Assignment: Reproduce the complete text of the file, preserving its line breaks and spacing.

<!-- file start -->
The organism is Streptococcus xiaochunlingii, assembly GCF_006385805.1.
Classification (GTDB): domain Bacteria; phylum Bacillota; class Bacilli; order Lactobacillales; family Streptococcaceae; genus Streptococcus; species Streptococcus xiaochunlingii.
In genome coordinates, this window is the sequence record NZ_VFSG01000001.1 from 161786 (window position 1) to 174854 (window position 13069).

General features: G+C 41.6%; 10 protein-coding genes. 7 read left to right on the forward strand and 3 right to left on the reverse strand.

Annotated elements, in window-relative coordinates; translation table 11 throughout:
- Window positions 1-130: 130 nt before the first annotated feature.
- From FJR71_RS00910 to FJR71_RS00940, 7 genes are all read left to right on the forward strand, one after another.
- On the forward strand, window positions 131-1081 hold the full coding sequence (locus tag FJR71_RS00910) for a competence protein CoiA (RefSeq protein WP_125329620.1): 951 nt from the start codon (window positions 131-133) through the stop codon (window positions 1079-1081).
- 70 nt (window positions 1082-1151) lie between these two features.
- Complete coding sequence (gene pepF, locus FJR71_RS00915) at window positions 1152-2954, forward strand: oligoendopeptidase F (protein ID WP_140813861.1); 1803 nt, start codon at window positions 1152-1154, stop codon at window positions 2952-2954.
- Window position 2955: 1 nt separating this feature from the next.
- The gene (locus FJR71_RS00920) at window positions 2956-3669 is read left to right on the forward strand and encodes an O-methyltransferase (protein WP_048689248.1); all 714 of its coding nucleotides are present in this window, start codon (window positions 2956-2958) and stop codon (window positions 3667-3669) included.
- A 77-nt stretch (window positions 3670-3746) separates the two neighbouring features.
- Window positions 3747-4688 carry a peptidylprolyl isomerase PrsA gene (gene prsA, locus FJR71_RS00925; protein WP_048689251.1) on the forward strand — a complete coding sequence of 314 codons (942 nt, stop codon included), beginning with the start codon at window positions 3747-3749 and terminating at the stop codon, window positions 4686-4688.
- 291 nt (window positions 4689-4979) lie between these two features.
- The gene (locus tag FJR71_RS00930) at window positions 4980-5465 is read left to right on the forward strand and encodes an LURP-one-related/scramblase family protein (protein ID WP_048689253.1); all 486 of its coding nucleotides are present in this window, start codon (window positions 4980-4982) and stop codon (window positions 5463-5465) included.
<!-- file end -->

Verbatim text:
The organism is Streptococcus xiaochunlingii, assembly GCF_006385805.1.
Classification (GTDB): domain Bacteria; phylum Bacillota; class Bacilli; order Lactobacillales; family Streptococcaceae; genus Streptococcus; species Streptococcus xiaochunlingii.
In genome coordinates, this window is the sequence record NZ_VFSG01000001.1 from 161786 (window position 1) to 174854 (window position 13069).

General features: G+C 41.6%; 10 protein-coding genes. 7 read left to right on the forward strand and 3 right to left on the reverse strand.

Annotated elements, in window-relative coordinates; translation table 11 throughout:
- Window positions 1-130: 130 nt before the first annotated feature.
- From FJR71_RS00910 to FJR71_RS00940, 7 genes are all read left to right on the forward strand, one after another.
- On the forward strand, window positions 131-1081 hold the full coding sequence (locus tag FJR71_RS00910) for a competence protein CoiA (RefSeq protein WP_125329620.1): 951 nt from the start codon (window positions 131-133) through the stop codon (window positions 1079-1081).
- 70 nt (window positions 1082-1151) lie between these two features.
- Complete coding sequence (gene pepF, locus FJR71_RS00915) at window positions 1152-2954, forward strand: oligoendopeptidase F (protein ID WP_140813861.1); 1803 nt, start codon at window positions 1152-1154, stop codon at window positions 2952-2954.
- Window position 2955: 1 nt separating this feature from the next.
- The gene (locus FJR71_RS00920) at window positions 2956-3669 is read left to right on the forward strand and encodes an O-methyltransferase (protein WP_048689248.1); all 714 of its coding nucleotides are present in this window, start codon (window positions 2956-2958) and stop codon (window positions 3667-3669) included.
- A 77-nt stretch (window positions 3670-3746) separates the two neighbouring features.
- Window positions 3747-4688 carry a peptidylprolyl isomerase PrsA gene (gene prsA, locus FJR71_RS00925; protein WP_048689251.1) on the forward strand — a complete coding sequence of 314 codons (942 nt, stop codon included), beginning with the start codon at window positions 3747-3749 and terminating at the stop codon, window positions 4686-4688.
- 291 nt (window positions 4689-4979) lie between these two features.
- The gene (locus tag FJR71_RS00930) at window positions 4980-5465 is read left to right on the forward strand and encodes an LURP-one-related/scramblase family protein (protein ID WP_048689253.1); all 486 of its coding nucleotides are present in this window, start codon (window positions 4980-4982) and stop codon (window positions 5463-5465) included.